The amount of information released more than doubles the volume of high-coverage, whole genome data currently available from all human genome sources combined. This information is valuable not just to cancer researchers, but also to scientists studying almost any disease. The release of this data was announced as a part of a perspective published on 29 May 2012 in Nature Genetics online.
Whole genome data from hundreds patients exceeds volume of all other sources combined
The 520 genome sequences released are matched sets of normal and tumour tissue samples from 260 paediatric cancer patients. The Paediatric Cancer Genome Project is expected to sequence more than 1200 genomes by year’s end. Each sample is sequenced at a quality control level known as 30-fold coverage, ensuring maximum accuracy. St. Jude researchers are analysing the genomic sequences to determine the differences between each child’s normal and cancerous cells to pinpoint the causes of more than a half-dozen of the most deadly childhood cancers, an effort which has already produced a number of key discoveries reported in top scientific journals.
Dr James Downing, St. Jude scientific director who leads the project at St. Jude, said that they want to make this information available to the broader scientific community so that, collectively, researchers can explore new treatment options for these children. By sharing the information even before they analyse it themselves, they are hoping that other researchers can use this rich resource for insights into many other types of diseases in children and adults.
Launched in early 2010, the Paediatric Cancer Genome Project is the world’s largest effort and investment to date to understand the genetic origins of childhood cancers. The three-year project will cost an estimated 65 million USD. St. Jude is covering 55 million USD of the cost, including a 20 million USD commitment from Kay Jewelers, a long-standing partner of St. Jude. This is the first major privately funded human genome sequencing project to share its data as soon as it becomes available. To date, this type of open access has largely been restricted to government-funded efforts. Non-government efforts are typically treated as proprietary.
Researchers worldwide will be able to access the sequence data via the Web-based European Genome-Phenome Archive, which provides large datasets for free access by researchers on request.
Marked differences between paediatric and adult cancers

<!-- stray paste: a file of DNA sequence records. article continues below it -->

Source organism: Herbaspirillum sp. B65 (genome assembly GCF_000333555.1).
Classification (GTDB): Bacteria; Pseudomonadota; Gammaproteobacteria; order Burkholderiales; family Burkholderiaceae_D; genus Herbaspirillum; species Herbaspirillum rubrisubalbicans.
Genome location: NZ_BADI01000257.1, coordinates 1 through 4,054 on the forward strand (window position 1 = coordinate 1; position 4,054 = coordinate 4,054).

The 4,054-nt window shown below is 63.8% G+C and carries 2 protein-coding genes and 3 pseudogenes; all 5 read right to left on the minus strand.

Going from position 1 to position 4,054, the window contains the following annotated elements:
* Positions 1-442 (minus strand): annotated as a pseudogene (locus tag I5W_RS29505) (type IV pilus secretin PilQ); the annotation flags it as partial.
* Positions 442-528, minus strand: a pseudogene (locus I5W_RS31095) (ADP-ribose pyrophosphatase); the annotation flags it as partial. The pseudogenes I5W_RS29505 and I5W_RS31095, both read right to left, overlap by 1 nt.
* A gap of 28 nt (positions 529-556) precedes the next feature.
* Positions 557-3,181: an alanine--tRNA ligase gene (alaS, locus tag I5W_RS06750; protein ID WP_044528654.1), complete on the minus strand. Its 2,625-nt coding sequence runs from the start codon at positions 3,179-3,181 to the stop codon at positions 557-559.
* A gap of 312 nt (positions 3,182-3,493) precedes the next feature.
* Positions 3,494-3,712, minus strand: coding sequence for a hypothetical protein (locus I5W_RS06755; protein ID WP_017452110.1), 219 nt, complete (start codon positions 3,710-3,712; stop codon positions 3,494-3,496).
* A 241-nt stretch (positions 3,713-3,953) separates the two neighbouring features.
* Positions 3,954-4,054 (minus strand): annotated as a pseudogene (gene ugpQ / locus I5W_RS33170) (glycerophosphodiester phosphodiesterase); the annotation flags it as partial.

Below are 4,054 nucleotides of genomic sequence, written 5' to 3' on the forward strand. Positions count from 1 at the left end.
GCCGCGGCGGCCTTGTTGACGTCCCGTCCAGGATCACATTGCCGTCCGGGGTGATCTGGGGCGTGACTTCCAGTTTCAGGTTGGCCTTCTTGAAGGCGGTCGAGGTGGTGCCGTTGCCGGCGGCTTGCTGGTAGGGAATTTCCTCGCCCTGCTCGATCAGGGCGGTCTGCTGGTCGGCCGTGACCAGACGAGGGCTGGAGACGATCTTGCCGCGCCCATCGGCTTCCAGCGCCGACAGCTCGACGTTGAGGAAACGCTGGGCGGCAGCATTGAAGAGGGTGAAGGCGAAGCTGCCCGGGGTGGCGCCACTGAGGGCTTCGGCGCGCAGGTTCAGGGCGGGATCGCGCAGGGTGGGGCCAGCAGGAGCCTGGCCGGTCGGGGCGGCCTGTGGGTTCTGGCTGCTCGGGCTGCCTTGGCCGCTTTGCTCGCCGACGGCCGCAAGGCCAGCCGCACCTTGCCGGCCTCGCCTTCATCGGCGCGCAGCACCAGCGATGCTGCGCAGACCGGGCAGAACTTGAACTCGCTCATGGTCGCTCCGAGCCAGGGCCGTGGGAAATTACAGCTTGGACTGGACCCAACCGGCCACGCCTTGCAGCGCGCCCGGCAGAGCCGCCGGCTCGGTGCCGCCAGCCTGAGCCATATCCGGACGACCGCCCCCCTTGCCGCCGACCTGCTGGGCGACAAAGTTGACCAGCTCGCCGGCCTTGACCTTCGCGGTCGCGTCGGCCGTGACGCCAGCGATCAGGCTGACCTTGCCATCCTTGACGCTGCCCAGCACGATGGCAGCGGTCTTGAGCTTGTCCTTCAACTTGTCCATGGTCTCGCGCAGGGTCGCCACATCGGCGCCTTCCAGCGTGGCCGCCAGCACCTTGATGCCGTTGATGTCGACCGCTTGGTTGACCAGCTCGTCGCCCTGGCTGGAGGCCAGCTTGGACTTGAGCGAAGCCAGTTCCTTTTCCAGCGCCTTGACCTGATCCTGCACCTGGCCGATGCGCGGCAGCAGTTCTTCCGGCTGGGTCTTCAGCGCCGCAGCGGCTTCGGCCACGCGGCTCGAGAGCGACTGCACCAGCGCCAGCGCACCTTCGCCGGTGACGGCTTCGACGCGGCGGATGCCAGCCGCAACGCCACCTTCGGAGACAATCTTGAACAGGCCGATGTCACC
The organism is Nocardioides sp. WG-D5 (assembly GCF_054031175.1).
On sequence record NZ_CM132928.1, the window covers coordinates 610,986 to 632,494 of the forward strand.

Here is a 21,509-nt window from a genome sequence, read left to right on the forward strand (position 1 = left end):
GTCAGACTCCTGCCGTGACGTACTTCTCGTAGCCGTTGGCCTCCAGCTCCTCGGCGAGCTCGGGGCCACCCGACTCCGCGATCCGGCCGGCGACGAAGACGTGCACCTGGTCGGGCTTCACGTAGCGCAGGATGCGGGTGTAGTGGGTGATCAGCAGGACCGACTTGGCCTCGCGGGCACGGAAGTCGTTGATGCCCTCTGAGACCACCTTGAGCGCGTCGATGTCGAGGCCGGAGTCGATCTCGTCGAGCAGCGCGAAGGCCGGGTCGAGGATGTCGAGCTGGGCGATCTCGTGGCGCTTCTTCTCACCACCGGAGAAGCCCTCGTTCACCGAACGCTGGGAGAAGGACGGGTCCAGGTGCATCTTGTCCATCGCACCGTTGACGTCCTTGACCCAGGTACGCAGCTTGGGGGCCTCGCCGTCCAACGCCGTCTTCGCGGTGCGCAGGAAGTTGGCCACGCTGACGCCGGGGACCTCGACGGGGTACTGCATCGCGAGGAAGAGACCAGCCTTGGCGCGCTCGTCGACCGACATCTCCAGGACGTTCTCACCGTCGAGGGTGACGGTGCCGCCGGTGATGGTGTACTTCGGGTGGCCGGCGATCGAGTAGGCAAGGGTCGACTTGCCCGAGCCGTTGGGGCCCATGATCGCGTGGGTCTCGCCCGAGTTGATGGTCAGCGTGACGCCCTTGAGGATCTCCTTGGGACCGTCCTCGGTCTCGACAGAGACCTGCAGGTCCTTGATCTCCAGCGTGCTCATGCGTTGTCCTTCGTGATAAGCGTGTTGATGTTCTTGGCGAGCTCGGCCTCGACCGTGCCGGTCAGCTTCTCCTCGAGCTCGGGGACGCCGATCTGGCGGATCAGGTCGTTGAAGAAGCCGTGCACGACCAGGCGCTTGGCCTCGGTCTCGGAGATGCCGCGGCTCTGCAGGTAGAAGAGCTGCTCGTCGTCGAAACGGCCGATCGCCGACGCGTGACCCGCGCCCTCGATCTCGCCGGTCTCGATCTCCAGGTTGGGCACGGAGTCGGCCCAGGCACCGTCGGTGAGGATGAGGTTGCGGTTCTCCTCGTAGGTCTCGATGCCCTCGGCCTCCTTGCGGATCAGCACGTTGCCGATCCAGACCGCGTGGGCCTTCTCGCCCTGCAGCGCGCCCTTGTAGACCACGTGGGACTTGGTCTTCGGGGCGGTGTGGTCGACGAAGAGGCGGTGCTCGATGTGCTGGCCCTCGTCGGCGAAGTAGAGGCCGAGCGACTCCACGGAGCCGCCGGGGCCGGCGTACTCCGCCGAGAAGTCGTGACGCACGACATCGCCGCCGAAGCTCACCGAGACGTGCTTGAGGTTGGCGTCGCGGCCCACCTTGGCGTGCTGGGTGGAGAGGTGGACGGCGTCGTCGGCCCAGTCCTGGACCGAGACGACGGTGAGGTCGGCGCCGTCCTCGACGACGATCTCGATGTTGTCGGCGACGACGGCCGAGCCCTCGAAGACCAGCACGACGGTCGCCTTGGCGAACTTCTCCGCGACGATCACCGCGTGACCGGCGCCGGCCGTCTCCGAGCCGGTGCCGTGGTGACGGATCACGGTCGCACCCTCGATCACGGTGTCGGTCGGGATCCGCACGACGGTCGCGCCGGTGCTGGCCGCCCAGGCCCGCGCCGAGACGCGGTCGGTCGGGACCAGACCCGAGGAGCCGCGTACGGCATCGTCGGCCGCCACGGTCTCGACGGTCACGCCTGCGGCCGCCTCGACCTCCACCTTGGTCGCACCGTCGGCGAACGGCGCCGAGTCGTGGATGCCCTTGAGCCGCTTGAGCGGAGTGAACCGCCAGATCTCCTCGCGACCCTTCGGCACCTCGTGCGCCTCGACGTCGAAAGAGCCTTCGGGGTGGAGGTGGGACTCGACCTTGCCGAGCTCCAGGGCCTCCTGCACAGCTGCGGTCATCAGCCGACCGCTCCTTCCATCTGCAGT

While most cancer genome initiatives focus only on genes, which make up a small portion of the genome, the Paediatric Cancer Genome Project researchers have taken a different approach. They are sequencing the entire genome – all the DNA – in each patient’s tumour. This provides a richer, more complete picture of the DNA changes underlying the development and progression of each patient’s disease.
According to Richard Wilson, PhD, director of The Genome Institute at Washington University School of Medicine in St. Louis, this approach has been more valuable than anyone could have predicted. They have identified unusual, ’cryptic’ changes in many patients’ cancer cells that they would not have found using other methods.
The Paediatric Cancer Genome Project has already yielded significant insights into aggressive childhood cancers of the retina, brainstem and blood published in leading international scientific journals. Project researchers working on the retinoblastoma discovered clues to the tumour’s rapid development that enabled them identify a promising new anti-cancer agent. Investigators studying an early T-precursor acute lymphoblastic leukaemia (ETP-ALL) found unexpected genetic alterations that could change diagnosis and treatment for patients with this disease. Efforts to understand the genetic changes underlying a brainstem tumour, diffuse intrinsic pontine glioma, found that a startling 78% of the tumours carried changes in two genes not previously tied to cancer. Most recently, project researchers identified a gene mutation associated with a chronic and often fatal form of neuroblastoma—a discovery that provides the first clue about the genetic basis of the long-recognised but poorly understood link between treatment outcome and age at diagnosis.
These findings would not have been possible without the Paediatric Cancer Genome Project. These results offer new strategies for finding and treating these high-risk cancers. The project has also demonstrated the marked differences between paediatric and adult cancers, underscoring the importance of developing therapies specifically for childhood cancers.